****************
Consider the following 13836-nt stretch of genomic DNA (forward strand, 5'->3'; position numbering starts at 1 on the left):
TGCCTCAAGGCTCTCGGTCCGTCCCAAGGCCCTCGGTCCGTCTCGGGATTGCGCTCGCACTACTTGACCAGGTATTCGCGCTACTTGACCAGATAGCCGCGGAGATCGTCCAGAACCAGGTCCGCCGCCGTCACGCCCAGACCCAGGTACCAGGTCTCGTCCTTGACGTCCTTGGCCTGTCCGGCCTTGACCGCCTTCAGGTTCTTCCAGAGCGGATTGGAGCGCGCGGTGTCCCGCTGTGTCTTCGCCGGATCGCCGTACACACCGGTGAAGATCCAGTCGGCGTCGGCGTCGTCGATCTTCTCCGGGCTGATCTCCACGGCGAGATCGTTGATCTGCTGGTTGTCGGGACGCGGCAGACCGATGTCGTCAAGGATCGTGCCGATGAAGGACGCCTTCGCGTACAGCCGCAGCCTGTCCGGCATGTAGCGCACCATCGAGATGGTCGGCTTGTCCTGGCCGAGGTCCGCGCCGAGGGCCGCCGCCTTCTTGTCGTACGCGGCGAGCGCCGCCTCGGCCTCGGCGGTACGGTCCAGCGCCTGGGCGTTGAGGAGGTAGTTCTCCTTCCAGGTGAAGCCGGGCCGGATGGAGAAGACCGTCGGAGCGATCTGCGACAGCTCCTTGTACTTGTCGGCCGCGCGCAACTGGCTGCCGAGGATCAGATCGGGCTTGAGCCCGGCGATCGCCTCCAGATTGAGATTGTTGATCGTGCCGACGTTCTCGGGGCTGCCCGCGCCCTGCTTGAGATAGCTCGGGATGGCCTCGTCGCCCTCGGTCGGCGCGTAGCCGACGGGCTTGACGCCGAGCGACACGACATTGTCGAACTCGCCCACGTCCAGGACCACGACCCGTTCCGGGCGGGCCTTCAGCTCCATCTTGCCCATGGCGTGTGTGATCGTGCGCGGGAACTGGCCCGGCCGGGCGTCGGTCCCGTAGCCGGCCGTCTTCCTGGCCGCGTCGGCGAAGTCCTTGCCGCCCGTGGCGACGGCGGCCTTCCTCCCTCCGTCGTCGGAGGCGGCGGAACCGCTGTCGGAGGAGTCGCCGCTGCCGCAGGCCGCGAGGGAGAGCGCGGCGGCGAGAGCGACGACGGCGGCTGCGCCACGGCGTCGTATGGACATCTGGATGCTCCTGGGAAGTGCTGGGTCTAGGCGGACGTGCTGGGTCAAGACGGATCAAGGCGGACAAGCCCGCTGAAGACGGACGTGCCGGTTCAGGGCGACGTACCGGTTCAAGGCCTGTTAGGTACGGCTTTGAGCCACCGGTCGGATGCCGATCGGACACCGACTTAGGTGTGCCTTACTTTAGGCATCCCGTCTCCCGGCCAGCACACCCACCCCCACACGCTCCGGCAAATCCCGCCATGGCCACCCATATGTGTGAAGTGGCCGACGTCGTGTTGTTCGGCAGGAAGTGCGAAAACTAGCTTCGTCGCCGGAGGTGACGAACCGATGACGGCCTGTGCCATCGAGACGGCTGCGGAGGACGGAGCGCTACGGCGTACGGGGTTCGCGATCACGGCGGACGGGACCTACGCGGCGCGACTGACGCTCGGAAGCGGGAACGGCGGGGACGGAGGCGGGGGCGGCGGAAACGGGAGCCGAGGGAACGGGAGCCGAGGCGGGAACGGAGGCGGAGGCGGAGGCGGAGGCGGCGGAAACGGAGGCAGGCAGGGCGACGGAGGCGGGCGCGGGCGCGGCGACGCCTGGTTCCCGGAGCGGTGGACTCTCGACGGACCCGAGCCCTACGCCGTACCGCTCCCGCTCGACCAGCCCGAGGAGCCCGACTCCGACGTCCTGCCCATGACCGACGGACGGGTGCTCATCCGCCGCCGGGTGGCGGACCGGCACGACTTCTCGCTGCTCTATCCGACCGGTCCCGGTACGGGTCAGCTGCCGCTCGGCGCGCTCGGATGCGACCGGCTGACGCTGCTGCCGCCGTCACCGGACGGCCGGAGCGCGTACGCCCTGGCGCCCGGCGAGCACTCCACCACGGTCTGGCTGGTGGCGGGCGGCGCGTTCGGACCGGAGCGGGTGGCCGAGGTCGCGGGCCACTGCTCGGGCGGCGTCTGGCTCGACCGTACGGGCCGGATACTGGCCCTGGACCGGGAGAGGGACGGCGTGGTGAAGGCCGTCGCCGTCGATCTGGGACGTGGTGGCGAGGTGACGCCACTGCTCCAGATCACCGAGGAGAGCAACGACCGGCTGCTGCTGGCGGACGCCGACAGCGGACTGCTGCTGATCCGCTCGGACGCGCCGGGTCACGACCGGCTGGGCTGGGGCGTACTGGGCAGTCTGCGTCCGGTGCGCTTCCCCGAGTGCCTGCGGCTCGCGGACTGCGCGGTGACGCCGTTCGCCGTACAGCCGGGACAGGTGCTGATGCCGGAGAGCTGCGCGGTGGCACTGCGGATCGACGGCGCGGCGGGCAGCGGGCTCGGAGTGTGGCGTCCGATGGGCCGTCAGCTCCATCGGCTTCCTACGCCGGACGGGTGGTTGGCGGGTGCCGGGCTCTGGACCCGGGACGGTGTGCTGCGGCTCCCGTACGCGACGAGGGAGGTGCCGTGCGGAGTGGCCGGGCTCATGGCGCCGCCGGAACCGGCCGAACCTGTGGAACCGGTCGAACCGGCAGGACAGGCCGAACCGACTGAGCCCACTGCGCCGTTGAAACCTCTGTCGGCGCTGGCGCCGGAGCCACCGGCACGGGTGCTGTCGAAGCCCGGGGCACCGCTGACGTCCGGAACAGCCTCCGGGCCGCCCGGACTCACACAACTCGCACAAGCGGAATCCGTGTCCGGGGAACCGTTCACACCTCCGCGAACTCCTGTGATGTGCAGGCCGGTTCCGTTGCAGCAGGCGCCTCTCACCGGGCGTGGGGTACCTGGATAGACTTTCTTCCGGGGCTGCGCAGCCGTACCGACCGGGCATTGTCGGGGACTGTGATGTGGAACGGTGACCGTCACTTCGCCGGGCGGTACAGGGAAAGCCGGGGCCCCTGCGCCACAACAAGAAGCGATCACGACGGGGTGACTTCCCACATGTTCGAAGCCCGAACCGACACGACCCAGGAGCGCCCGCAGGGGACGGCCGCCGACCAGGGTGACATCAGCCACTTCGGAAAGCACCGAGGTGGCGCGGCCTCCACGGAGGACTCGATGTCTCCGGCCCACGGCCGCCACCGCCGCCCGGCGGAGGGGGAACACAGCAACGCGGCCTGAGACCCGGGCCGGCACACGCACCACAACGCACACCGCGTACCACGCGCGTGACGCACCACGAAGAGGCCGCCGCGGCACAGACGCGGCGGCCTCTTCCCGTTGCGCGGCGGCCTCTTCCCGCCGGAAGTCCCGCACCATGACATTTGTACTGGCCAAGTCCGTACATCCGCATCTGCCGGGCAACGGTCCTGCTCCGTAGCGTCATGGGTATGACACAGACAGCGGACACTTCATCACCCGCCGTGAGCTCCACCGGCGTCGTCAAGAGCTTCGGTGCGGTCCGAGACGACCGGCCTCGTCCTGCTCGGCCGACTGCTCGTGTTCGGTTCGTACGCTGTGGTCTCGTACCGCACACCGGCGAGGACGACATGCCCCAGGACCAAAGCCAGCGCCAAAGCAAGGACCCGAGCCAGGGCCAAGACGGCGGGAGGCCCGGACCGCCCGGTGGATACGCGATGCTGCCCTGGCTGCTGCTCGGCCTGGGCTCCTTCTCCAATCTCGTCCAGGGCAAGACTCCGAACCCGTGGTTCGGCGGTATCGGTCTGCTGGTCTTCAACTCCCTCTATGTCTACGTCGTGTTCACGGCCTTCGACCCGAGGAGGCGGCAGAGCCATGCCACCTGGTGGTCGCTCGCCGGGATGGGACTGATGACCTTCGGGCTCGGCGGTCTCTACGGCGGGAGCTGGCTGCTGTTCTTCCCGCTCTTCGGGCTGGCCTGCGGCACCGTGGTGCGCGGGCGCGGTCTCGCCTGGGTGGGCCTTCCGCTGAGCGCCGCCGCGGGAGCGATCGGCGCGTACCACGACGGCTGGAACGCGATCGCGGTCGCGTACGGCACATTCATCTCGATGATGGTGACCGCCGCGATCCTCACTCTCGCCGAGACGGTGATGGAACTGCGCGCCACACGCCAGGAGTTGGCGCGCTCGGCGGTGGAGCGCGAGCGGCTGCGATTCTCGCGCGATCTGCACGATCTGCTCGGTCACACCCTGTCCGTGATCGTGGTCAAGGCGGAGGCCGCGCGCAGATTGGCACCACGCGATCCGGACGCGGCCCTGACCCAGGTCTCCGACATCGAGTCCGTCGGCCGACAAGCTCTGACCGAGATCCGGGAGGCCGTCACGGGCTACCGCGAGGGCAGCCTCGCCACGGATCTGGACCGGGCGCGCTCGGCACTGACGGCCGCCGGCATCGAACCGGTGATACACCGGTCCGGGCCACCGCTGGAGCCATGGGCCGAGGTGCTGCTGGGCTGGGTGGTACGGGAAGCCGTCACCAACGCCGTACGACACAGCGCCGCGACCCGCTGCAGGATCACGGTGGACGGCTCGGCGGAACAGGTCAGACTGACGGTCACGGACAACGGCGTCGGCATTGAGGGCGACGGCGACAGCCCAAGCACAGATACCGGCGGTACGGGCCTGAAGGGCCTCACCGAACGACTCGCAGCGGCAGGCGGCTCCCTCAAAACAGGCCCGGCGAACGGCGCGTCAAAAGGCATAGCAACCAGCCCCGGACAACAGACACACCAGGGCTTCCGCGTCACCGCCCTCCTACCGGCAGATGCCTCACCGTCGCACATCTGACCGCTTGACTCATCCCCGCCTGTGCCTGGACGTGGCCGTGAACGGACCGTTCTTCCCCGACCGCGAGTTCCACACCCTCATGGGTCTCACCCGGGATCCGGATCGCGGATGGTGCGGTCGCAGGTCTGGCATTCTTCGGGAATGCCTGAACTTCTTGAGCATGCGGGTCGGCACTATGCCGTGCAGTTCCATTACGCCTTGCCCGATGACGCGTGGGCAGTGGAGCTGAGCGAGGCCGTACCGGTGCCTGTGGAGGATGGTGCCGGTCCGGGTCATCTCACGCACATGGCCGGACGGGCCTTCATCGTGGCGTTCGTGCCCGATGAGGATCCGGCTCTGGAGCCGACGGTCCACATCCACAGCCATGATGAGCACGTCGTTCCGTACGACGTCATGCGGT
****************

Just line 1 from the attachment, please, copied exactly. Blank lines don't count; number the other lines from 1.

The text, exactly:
Consider the following 13836-nt stretch of genomic DNA (forward strand, 5'->3'; position numbering starts at 1 on the left):